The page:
Interview with jill wood
Meet Jill Wood, South Slope neighbor and a very dear close friend of Dr. Cao and Matteo. Twelve years ago, they found out that their baby boy, Jonah, was diagnosed with a fatal rare disease, Sanfilippo Syndrome. Dr. Cao was instrumental in his early diagnosis, and as Jill says, this early diagnosis gave Jill and her husband Jeremy a chance to fight for Jonah’s fate. Because the patient population is so small, it is up to Jill and other parents, through grassroots fundraising, to drive and fund research. So this holiday season, we ask that you consider fighting alongside Jill, and that means considering a donation to help fund gene therapy and making it available to the world.
SSP: For those readers who are not yet familiar with your story, can you please tell us about your son Jonah and the rare disease he was born with, and your connection with Dr. Cao?
Unbeknownst to us, Jeremy, and I are carriers of a genetic syndrome called Sanfilippo subtype C. As carriers Jeremy and I both passed down our damaged gene to Jonah. We had no reason to suspect anything amiss at birth and he continued to develop normally. A little on the overactive side, horrible sinus infections and a big head. Nothing uncommon for a one-year-old. On Jonah’s first year well visit we saw Dr. Cao; Dr. Cao made the observation that Jonah’s head circumference was off the chart. He suggested that we get an MRI just to rule out hydrocephaly. We made the appointment and then continued with our lives as nothing out of the ordinary was happening. Sorry, I am going to fast forward 10 months. It is a gorgeous day, I’m feeling in the Holiday spirit, and I really don’t feel like ruining my day by describing what happened. Just one sentence on the diagnosis. Jeremy and I were informed that Jonah had a genetic syndrome, it was terminal and there was no treatment. For the big picture check out my company’s website: https://www.phoenixnestbiotech.com
SSP: When we last spoke to you 2 years ago, Jonah was eleven....so that means he is now a teenager! How is he doing today?
Jonah is a teenager on the outside, but he is still a little guy on the inside. Jeremy often takes Jonah to the playground by our house. Jonah absolutely adores interaction with other children. The playground is the best place for him to interact with other kids. Playing chase or hide and seek doesn’t take a lot of communication or cognitive function.
Park Slope has a reputation for being an inclusive neighborhood. If you see Jeremy and Jonah running around the playground playing tag don’t be too shy to say hi. Inclusion also includes people with physical and mental disabilities. Kids learn best from their parents, get in there and show your child how inclusion works. Feeling accepted in your community makes for a better life and a better place to live.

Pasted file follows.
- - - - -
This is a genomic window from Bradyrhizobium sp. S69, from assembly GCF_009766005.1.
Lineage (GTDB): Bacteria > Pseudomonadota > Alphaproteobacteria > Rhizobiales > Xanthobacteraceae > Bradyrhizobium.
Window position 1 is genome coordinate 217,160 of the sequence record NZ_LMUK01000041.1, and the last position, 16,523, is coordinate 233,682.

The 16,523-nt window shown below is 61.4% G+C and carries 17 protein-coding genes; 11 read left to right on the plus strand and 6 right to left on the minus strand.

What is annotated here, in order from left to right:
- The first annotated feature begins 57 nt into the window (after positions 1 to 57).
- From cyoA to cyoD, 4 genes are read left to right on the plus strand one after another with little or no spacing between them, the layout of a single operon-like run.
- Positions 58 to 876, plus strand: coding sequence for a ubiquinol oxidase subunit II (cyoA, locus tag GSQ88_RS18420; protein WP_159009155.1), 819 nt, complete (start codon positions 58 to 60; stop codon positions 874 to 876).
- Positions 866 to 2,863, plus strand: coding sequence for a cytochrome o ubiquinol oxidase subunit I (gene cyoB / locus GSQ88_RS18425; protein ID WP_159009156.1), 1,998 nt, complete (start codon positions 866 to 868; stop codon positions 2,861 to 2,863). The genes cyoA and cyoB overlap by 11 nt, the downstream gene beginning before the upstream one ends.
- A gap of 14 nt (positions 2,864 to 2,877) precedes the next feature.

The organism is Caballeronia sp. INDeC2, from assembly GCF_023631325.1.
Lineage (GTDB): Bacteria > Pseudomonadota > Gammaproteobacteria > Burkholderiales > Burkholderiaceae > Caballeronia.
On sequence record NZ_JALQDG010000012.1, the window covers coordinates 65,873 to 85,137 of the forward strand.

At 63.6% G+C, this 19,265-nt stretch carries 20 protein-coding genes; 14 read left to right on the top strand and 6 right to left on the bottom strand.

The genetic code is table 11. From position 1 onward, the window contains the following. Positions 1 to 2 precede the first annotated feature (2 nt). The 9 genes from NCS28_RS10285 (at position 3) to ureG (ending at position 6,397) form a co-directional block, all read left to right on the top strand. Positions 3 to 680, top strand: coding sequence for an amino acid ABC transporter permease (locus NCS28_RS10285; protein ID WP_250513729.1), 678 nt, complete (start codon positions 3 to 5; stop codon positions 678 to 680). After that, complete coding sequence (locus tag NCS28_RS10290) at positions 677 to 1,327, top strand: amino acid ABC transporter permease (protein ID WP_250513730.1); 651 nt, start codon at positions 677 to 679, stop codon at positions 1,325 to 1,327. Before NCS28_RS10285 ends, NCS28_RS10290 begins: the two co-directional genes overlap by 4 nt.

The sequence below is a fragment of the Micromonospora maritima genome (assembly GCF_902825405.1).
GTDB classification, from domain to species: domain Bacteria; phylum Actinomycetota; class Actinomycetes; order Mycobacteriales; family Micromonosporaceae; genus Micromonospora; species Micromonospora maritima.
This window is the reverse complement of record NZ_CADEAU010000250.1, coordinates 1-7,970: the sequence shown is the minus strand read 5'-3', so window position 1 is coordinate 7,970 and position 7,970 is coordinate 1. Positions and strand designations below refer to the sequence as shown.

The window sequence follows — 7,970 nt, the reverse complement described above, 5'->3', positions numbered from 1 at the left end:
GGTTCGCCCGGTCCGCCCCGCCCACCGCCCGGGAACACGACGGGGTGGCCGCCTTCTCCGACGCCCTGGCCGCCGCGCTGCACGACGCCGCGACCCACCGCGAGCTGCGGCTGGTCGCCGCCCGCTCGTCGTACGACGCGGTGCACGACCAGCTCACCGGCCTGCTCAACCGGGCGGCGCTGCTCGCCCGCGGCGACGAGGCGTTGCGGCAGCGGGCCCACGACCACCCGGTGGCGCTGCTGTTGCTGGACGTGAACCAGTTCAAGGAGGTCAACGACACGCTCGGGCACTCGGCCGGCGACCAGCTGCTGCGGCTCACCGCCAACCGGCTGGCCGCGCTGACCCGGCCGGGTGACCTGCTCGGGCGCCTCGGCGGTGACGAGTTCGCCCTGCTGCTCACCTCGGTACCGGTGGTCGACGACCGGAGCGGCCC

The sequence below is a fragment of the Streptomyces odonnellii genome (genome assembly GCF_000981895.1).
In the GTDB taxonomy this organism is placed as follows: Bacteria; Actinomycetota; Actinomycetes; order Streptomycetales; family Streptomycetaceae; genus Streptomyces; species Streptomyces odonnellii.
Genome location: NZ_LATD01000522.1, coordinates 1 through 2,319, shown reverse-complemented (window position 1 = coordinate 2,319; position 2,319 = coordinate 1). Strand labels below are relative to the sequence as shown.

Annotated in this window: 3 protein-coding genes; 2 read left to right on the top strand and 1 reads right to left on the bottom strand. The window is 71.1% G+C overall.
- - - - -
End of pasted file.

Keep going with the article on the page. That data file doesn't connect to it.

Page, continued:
Jeremy and I are thrilled with how well Jonah is doing, his physical health is stable, and he continues to learn. We are very lucky parents, most 13-year-old children suffering from Sanfilippo syndrome have lost their speech and are beginning to lose their mobility by thirteen. Jonah continues to defy his fate.
SSP: Having joined forces with the Cure Sanfilippo foundation a couple of years back now, how have things progressed in terms of the gene therapy drug you have been proposing?
I had to accept that I could not run both a not for profit, Jonah’s Just Begun (JJB) and my biotech, Phoenix Nest, something had to give. JJB was focused on fundraising for the research to treat Sanfilippo subtypes C and D. My counterparts at the Cure Sanfilippo Foundation focus on raising funds for types A and B. It made perfect sense to join forces with Cure Sanfilippo Foundation. Our gene therapy program, JLK-247 thrives with funding from the Cure Sanfilippo Foundation, made possible by donors like yourself.
As you can imagine the road to creating a treatment for ultra-rare diseases is paved with obstacles. More than I can explain here, perhaps I might write a book one day. One obstacle is the FDA, not in a bad way, I just learned the hard way. I should have presented my proposed route of administration to the FDA before embarking on one very expensive and time-consuming sheep study. The FDA was apprehensive about our Route of Administration (ROA), which was direct injections into the brain. We also doubled up by adding a second ROA, a convection enhanced delivery, i.e., we proposed to add a shunt that would deliver another small dose of vector over the top of the brain. The FDA wanted us to go back and split out the two delivery methods in yet another animal study. Their rationale was that if there was an adverse event (AE) in a child that they’d like to have a better idea of which ROA might have caused the AE. Makes sense. During that time new research had shown that intrathecal lumbar injections would likely get enough vector into the brain to halt the disease. So, we decided to switch things up and go with the less invasive ROA, which makes everyone happier. We’re now in the final stages of testing that route. We also took the opportunity to beef up our vector with new technology. At the end of the day there might just be a silver lining to having to go back and do more studies. Our most recent interaction with the FDA has been very positive.